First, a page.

Our group spent the morning in Harpers Ferry. Cricket, Come Along, and I got resupply boxes at the post office. My new excitement is seeing what treats my parents snuck into the box. This time I scored a York peppermint pattie in addition to peanut M&Ms! Hobble-It’s box got returned so Cricket and I gave her some food. Oh, and I sent myself a new pair of Salomon shoes. My old pair gracefully retired at ~1,075 trail miles.
Directly out of town, the trail crossed a metal bridge over the Potomac and entered Maryland. My first time in the state! Then it followed a bike path between the Potomac river and a green coated canal. Many snapping turtles hung out on logs floating in the canal. I saw a large lizard that looked like a miniature crocodile.
My new shoes felt great. Recently I felt rocks through my shoes and wondered if my feet were tired of hiking or if my shoe soles were too thin. Luckily the shoes were the culprit.
I rendezvoused with Cricket, Come Along, and Hobble-It at a camp-site near Crampton Gap shelter. We ate dinner together. My savory dinner hit the spot after too many sweet snacks.
After an early start, I made a couple stops for water at frost-free faucets then checked out the first monument to George Washington. It looked like a giant milk jug and from the top I saw a couple soaring raptors. There was a tree nearby with ripe mulberries. I pulled down a branch so Hobble-It and I could graze.
We reached our lunch shelter quicker than expected due to the easy terrain. Not long after, Hobble-It and I ran into Steve (he ate lunch with us in Harpers Ferry). He hiked with us to the next viewpoint, Annapolis Rock, but first an ATC Ridgerunner came by and asked if I was Strider. She had a bag with three small Copperheads and we watched her release them into the wild. Yay, I really wanted to see one and instead saw three! The Ridgerunner relocated the snakes from a rocky viewpoint to protect visitors, but didn’t take them too far, otherwise they could lose track of their den and die.
Hobble-It and I stopped at the Black Rock Cliffs viewpoint and felt rain drops. The rain was refreshing after the muggy morning and it drove away the bugs that had been buzzing my ears. The trail became a stream and I splashed through puddles in my new shoes. I saw at least four frogs and a turtle with a yellow accented shell.
By 5 pm we had done 21 miles and reached our destination shelter. Cricket claimed the last shelter spot; the rest of us set up our personal shelters. I was happy I didn’t have to do it in the rain. Bumblebee was already there in a tent, he hiked 31 miles straight through to sunrise then rested all day. Come Along, Hobble-It, and I ate dinner outside then retreated as it began to rain.
I woke to a light rain, had hot tea and cold-soaked oats, and hit the trail. It’s funny how damp clothes and wet gear don’t bother me like they used to. In the forest windblown droplets fell from the leaves while in the fields a wet mist hung in the air.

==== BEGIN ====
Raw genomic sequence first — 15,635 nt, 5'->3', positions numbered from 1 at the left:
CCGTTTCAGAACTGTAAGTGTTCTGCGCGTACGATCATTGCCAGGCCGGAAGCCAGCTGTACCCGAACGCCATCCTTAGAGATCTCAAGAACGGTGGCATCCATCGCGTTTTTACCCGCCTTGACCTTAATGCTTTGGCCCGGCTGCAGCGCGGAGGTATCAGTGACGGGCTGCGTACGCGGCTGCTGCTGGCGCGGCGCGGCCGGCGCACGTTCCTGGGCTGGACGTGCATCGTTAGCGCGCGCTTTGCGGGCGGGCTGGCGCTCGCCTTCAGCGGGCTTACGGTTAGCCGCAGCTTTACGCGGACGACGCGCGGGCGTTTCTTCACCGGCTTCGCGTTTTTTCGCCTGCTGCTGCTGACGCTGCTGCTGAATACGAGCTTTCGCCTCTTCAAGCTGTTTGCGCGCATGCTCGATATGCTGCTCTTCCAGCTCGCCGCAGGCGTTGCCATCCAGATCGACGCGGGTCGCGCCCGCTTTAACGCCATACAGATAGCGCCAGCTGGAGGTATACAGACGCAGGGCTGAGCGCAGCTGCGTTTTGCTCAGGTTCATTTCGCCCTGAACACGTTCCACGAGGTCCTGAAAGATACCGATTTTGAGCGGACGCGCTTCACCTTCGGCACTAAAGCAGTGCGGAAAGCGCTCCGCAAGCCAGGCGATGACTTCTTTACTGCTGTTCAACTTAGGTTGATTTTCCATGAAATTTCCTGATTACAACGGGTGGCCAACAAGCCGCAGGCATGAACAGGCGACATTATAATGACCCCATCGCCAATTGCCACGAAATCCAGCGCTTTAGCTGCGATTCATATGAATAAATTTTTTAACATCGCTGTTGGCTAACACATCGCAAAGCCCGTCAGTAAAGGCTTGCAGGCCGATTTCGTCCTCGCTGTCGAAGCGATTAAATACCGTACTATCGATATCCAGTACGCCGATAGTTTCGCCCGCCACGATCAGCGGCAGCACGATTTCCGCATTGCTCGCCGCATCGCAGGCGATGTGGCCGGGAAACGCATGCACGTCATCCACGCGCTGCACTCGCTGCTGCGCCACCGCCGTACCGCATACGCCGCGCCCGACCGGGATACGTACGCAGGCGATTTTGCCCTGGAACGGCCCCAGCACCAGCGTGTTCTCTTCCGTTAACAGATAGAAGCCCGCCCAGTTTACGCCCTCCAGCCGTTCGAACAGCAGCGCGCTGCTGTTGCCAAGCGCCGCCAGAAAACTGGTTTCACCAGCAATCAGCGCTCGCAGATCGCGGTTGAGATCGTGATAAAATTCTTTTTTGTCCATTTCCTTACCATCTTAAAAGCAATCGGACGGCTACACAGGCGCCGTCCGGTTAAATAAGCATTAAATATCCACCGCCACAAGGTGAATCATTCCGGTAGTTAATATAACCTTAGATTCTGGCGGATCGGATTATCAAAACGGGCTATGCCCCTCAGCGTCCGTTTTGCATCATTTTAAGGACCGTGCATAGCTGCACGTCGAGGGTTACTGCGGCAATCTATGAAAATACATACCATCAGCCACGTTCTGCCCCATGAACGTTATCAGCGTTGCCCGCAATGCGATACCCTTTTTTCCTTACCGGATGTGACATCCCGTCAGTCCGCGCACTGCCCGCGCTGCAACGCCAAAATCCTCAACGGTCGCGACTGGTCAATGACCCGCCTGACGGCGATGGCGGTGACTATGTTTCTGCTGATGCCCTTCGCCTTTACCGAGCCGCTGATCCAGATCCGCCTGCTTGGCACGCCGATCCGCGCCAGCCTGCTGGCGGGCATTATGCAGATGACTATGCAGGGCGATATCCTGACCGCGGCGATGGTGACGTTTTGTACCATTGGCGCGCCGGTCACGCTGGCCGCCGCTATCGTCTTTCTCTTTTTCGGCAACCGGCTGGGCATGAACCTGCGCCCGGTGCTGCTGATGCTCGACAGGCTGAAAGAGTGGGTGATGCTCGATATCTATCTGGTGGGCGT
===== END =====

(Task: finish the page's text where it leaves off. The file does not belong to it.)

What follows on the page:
We ate lunch in a park under a large pavilion. I hung my wet tent and air mattress on railings and was surprised when they mostly dried out. It was overcast, but a light breeze stirred the fabric. The park had a full service bathroom and drinkable water. I never dug a single cat-hole in Maryland, there are bathrooms everywhere!
After lunch we crossed the Mason Dixon line and entered Pennsylvania. Another state that is new to me! Come Along, Hobble-It, and Bumblebee hitched into town for resupply food while Cricket and I kept hiking. I felt mentally tired and my pack felt heavy, but I made it to Tumbling Run shelters in the late afternoon.
It was a great spot with twin shelters, two clotheslines, picnic tables, a clean privy with hand sanitizer, and flat, gravel campsites. I aired my feet, elevated my legs, and joined Cricket at a picnic table. Eventually the others arrived after a successful trip to town. We squeezed four tents and one hammock into a single site. It’s more fun to be together! We hung out on logs as we snacked and chatted.
Started out as our typical day, go 20 miles and meet at least halfway for lunch. (Love that 20 miles is now our usual.) Come Along and I stayed together most of the morning, hiking and chatting with a section hiker named Charlie. We met up with Hobble-It at Caledonia State Park, spreading out clothes to dry while we ate lunch.
Cricket had an infected toenail and wanted to pick up antibiotics at a Rite Aid in Fayetteville. She didn’t want to hitch alone, which I entirely understood. I told her to come to the park and I’d go with her after eating. We walked the short distance back to PA 30 (with lightened packs and our poles to look legit) and within five minutes a nice lady gave us a ride the four miles up the road. She was even willing to wait and take us back, but Cricket’s prescription wasn’t ready.
What to do while waiting? We split a pint of Ben & Jerry’s Phish Food and ate other snacks. Heading back I suggested we try for a ride at a nearby gas station. We were there a couple minutes before two other thru hikers and their friend gave us a ride to the park. Hobble-It and Come Along waited for us the entire time. Families stick together! Unfortunately Hobble-It was charging a battery bank and headphones in the bathroom and someone stole them along with the wall plug and charging cable.
It was 10 miles to Birch shelter which had lots of great camp spots alongside a gurgling stream. So far Pennsylvania camping has been awesome, not sure why hikers dislike the state.
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